This month I’ve witnessed an evolution of file infectors/viruses in manipulating system infection. The diagram below shows the development from the old malware file to its new structure:
Notice that unlike the “old” malware structure where all malware routines are contained in a single complete module, the PE file is now stripped into three parts, with propagation and download routines thrown in the picture.
This new infection routine starts with the “mother” file infector, which essentially contains the infection procedure. This part searches for executable files, where it then adds its code.
The infected files, in turn, contain the malware’s download routine, as well as an encrypted text file. When decrypted, the said text file points to another URL from which it downloads the executable file (which is a split module of the mother file infector), thereby restarting the whole infection routine. Note that the use of encrypted text is done to create a static site where the malware author can modify the data and source URL, especially when the link is already detected by an Internet security or anti-malware product.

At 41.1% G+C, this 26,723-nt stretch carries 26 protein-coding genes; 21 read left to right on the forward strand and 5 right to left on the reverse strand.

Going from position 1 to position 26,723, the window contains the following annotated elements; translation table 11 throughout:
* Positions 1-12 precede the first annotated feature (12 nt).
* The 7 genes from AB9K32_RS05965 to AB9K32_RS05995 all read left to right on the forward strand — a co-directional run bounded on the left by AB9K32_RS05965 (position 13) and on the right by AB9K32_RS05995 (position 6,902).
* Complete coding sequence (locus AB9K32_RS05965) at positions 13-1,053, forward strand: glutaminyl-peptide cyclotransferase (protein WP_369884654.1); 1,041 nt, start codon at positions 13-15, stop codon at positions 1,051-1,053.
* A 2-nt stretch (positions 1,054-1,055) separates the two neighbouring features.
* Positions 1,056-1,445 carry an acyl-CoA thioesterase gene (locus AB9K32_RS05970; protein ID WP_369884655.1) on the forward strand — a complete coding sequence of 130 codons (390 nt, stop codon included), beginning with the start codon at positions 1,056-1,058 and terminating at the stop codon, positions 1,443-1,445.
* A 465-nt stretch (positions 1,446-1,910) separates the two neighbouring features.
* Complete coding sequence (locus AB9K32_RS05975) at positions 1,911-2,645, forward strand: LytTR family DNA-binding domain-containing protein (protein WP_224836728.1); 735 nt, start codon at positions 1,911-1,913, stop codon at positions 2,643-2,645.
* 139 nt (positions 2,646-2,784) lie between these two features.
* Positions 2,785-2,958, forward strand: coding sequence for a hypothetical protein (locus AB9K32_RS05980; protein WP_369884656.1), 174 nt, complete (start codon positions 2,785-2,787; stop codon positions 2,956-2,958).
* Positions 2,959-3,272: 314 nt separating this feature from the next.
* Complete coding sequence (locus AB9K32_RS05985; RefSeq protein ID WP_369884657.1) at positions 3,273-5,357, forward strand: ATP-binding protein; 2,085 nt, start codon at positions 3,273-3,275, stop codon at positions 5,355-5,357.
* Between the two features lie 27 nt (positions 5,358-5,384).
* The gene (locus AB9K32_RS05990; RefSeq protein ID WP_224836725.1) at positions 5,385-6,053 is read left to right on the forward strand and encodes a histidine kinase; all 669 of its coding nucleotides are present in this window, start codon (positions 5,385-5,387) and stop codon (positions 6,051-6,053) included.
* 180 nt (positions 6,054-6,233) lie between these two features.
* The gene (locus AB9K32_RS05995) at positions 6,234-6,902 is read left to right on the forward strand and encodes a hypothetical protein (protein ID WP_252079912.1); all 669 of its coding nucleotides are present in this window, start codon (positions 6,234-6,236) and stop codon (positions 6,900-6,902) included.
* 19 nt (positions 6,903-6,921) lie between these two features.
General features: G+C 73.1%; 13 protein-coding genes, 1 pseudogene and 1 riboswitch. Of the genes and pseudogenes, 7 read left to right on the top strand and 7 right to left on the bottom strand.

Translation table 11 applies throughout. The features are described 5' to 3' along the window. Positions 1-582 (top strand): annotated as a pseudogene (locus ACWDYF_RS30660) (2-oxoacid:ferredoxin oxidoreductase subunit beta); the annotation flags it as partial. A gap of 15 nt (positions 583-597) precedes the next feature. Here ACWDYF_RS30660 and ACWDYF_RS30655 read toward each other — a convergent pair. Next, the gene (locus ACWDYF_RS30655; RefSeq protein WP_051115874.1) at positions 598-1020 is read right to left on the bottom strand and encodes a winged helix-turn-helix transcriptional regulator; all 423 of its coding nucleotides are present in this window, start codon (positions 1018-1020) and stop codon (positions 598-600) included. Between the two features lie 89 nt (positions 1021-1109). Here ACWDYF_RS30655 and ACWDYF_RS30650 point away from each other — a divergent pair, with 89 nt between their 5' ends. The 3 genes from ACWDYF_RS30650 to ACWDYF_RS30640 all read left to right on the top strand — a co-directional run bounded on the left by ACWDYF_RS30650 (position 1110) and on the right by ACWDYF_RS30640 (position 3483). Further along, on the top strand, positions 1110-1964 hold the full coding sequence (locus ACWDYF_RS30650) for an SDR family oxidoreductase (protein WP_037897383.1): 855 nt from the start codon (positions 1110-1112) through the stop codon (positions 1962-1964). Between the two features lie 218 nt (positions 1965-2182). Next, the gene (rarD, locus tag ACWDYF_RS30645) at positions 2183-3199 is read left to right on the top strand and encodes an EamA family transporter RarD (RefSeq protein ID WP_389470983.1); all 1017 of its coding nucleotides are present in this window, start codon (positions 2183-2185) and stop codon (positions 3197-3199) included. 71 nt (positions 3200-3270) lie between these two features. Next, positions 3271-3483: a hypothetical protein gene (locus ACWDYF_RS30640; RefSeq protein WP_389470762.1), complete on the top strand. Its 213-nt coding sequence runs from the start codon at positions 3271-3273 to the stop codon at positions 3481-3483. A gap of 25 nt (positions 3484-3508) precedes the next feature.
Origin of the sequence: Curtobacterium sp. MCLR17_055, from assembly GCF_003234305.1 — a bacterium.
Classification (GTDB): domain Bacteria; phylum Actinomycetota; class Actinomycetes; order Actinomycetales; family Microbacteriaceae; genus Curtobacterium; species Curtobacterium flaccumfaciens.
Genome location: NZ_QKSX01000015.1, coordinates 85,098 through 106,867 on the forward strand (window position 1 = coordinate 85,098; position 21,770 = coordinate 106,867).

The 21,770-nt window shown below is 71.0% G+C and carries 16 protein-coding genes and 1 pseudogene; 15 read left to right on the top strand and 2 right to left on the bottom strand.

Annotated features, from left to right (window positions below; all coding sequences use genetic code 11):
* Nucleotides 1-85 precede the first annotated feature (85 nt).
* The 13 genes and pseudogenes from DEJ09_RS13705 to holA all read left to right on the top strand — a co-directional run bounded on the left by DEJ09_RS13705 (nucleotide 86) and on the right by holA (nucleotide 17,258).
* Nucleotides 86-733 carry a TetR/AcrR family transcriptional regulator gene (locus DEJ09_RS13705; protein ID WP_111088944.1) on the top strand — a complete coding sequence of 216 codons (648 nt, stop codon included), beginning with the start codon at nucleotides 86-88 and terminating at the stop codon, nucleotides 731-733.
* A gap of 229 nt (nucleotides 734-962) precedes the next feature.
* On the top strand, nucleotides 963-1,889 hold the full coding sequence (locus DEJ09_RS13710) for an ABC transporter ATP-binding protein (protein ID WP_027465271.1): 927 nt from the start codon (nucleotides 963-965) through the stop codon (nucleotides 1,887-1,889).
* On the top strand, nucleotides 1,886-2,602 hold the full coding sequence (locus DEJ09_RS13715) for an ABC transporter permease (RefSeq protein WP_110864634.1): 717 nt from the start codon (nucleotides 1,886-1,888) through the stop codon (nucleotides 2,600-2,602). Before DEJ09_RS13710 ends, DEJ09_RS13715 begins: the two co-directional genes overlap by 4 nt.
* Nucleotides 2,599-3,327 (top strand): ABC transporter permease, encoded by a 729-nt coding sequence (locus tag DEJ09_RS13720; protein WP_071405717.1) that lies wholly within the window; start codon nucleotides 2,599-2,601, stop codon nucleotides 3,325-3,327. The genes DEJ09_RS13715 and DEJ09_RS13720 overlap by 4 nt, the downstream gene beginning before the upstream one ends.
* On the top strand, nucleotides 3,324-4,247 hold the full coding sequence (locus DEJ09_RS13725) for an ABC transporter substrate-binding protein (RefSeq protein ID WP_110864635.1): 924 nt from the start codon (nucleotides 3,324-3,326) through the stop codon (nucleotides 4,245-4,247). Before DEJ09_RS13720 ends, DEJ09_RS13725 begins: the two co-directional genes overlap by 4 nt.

In addition, WORM_DROM.AI performs routines that can disable anti-malware products. It displays an error message upon the execution of the software, as shown below:
The LIJI-DROM tandem is yet another example of how threats are getting complex (routine-wise, to avoid immediate detection), how they are using the Web to leverage their malicious motives, and how “traditional” Internet security/Web blocking solutions is not enough.
Fortunately for customers, the security industry is evolving along with these threats — what with proactive and heuristic detection, and in the case of Trend Micro Web Reputation Services. Otherwise, the cleanup for this type of file infection will take NOT only three steps.